Book review: The Dinner by Herman Koch

The Dinner by Herman Koch was a an odd, dark novel.  The book is told from Paul’s point of view and the plot is revealed through the course of a dinner, for the most part, through Paul’s memories and flashbacks.The other diners include Paul’s wife, Claire, Paul’s brother, Serge, and Serge’s wife, Babette.  Their sons are also characters in the book, even though they don’t attend dinner.

Readers tend to have a bias in that they trust the first person narrators.  Through Paul’s eyes, we see his brother as a boorish lout and Babette as spoiled.  As the evening progresses, we start to see faults coming out, especially in Paul.  In the end, all of the characters seem mentally unhinged … and comparatively, Serge doesn’t seem so bad.

I don’t want to give away too much of the plot, but this is probably the first book I’ve read where I despised the first person narrator.  All in all, the book was a decent read because of the way it unfolded.

Disclaimer: I received a free copy of this book from Blogging for Books in exchange for my honest review.

Book Review: American Gods by Neil Gaiman

As you can tell from my last 3 reviews, I’m on a bit of a Neil Gaiman kick.  American Gods is, on the surface, a story about a man (Shadow) who encounters different gods.  Some of the gods are old gods from mythology that we are familiar with – Odin, Horus, Bast, etc., – and some of them are ones that Gaiman has created (the god of television, technology).

In this story the two sides are headed towards an epic battle to see who will come out on top.  You could view it as the battle between the old world and the new world.  Our world has changed so rapidly with all of our technological advances that there’s a clash between the values that our ancestors brought with them to America and the values that we are developing in today’s wired society.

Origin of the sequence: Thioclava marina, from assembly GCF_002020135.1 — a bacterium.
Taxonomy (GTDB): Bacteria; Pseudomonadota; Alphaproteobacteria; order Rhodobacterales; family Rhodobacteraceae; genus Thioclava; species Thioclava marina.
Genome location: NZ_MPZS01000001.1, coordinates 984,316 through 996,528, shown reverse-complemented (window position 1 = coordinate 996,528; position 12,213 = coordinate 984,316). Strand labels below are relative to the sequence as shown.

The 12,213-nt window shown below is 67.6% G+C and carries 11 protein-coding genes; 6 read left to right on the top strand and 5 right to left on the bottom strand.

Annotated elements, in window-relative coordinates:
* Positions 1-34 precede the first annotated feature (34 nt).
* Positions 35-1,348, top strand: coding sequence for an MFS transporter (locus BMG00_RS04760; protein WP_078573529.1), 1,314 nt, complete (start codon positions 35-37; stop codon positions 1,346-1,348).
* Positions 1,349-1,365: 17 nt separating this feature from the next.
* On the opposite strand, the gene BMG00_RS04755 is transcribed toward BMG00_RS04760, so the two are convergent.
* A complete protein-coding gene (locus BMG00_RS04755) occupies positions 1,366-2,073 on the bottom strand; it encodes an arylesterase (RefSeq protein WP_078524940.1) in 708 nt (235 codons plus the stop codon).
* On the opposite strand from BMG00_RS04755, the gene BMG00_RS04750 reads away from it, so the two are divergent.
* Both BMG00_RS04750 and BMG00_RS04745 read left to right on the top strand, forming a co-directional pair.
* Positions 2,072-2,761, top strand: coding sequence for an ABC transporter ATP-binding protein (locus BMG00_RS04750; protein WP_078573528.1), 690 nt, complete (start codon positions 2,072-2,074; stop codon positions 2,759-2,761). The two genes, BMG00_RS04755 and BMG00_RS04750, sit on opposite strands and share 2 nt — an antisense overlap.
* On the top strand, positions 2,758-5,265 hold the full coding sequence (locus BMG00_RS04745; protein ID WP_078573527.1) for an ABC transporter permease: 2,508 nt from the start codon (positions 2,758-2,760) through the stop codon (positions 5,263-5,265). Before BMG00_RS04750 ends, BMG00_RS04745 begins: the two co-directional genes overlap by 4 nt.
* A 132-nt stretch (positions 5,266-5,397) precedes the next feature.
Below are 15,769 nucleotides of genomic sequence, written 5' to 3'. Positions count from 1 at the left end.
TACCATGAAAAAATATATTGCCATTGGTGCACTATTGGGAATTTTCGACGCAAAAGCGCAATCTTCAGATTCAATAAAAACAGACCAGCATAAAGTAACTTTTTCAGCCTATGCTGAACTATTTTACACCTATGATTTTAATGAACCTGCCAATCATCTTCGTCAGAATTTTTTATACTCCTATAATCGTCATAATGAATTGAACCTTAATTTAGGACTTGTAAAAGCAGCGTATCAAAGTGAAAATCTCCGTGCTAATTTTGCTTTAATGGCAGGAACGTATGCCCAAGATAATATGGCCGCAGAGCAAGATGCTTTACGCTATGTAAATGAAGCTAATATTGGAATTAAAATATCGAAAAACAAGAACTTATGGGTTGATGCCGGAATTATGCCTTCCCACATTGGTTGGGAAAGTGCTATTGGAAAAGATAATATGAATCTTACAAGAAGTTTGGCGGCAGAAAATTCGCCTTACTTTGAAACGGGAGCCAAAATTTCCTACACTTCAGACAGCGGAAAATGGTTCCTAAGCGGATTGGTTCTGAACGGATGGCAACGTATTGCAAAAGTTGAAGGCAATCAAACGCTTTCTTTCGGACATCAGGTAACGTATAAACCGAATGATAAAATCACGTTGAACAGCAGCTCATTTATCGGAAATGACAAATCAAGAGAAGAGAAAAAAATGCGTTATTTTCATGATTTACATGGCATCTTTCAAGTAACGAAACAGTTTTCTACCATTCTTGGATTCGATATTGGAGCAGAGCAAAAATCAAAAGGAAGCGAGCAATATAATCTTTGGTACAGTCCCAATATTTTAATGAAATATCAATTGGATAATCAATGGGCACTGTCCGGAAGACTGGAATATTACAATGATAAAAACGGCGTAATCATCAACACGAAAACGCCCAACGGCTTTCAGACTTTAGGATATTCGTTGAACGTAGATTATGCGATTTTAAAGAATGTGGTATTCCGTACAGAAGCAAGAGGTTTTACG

This is at the heart of what the book is about – it’s about America.  The proverbial melting pot, in this case, consists of gods and how we worship.  Fading, and almost forgotten, are the old gods who required sacrifices while the new gods gain power.

Shadow is asked to pick sides.  At times, both sides seem to be harming him.  At times the book is disturbing (sacrifices), but it has Gaiman’s recurring theme of alternate or between-worlds.  While there was no above or below world, Shadow does, at one point, travel to an in between where most people can’t see him.

Coins are another theme in this book.  Shadow likes to do tricks with coins.  He constantly performs coin tricks throughout the book.  He also receives special coins – first a gold one and then a silver one.  The coin tricks are symbolic of how the gods deal people and with each other.  Gaiman mentions several times that Shadow has to palm the coins and draw attention away the hand with the coins.  Wednesday does the same thing in his money scams.  He does it at a convenience store and ends up not paying for gas.  He does it at restaurants.  He also describes more ruses that follow the same principle to Shadow.

Spoiler warning – don’t read the next part if you haven’t read the book.

In the end, the reader learns that it’s all a false dichotomy.  It’s never a clear cut either/or situation.  It’s up to us to choose the third option.  We don’t need to forget about our past to adapt to our present or our future..